What might be the best news ever about Oregon's economy, about the capacity of Oregon’s forests to absorb carbon dioxide, is being kept a secret from the 2018 Legislature.

Oregon's forests were previously assumed to be carbon neutral. Boy, was that wrong!

Data from region-wide U.S. Forest Service Inventory Analysis plots reveal that Oregon forests absorb half of what was previously considered to be Oregon's total carbon footprint of 60 million tons a year.

This startling revelation appears to be a source of concern in Salem, where the new information about the power of Oregon forests to address the challenge of global warming are apparently considered unacceptable to industry and environmental advocates alike, and have not seen the light of day.

The new data was only released in preliminary form by Catherine Mater, chair of the Oregon Global Warming Commission’s Forest Carbon Task Force, so it's too early to draw policy conclusions about what can truly be considered a scientific revolution, with huge implications for Oregon's economy and the planetary ecosystem alike.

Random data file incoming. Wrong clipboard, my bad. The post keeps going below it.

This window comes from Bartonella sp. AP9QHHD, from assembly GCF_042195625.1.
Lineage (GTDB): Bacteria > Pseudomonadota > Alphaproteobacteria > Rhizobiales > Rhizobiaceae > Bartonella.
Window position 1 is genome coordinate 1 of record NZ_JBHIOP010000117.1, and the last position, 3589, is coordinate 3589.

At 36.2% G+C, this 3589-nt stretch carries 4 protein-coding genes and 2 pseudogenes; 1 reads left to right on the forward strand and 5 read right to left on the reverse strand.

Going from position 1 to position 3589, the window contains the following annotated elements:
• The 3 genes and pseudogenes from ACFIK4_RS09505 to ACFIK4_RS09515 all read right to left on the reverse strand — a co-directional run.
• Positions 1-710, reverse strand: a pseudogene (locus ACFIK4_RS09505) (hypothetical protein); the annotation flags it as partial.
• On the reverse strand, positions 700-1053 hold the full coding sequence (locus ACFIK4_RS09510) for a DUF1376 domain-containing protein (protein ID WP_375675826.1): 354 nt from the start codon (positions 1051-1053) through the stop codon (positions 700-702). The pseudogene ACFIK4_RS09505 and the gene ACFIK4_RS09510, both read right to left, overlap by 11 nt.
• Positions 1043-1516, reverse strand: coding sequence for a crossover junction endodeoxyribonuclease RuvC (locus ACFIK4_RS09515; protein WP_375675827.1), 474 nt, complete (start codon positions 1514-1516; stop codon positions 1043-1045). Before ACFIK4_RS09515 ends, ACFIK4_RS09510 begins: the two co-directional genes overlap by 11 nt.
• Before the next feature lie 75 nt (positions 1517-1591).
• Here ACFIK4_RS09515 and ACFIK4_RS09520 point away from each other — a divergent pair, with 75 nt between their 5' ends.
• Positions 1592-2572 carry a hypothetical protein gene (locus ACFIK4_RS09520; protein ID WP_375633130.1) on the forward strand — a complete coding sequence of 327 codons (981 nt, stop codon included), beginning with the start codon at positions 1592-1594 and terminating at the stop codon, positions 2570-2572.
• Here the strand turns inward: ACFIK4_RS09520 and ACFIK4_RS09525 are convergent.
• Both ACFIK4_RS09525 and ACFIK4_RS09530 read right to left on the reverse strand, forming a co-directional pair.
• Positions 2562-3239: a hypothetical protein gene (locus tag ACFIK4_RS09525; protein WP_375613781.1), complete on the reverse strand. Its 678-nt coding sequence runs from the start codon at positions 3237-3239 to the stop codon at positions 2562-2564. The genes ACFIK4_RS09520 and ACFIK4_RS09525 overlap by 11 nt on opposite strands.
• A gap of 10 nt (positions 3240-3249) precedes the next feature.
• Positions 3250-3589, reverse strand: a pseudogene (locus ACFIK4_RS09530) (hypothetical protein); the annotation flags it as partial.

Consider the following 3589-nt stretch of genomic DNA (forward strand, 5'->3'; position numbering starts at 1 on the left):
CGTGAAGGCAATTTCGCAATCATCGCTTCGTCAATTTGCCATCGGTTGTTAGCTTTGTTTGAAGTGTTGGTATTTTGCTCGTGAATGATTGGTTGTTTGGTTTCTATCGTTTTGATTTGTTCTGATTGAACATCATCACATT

What we now need from the Legislature are resources allocated to the Forest Carbon Task Force, the only body presently competent to design the kind of long-term ecological and economic research needed to understand and begin to monetize Oregon's greatest natural treasure: the carbon stored in our mighty forests.

The Elliott Forest is the logical place to locate the kind of brand-new state research institution needed to fully incorporate the new data into the state’s forest management policy.

Fergus Mclean

Dexter (Feb. 7)

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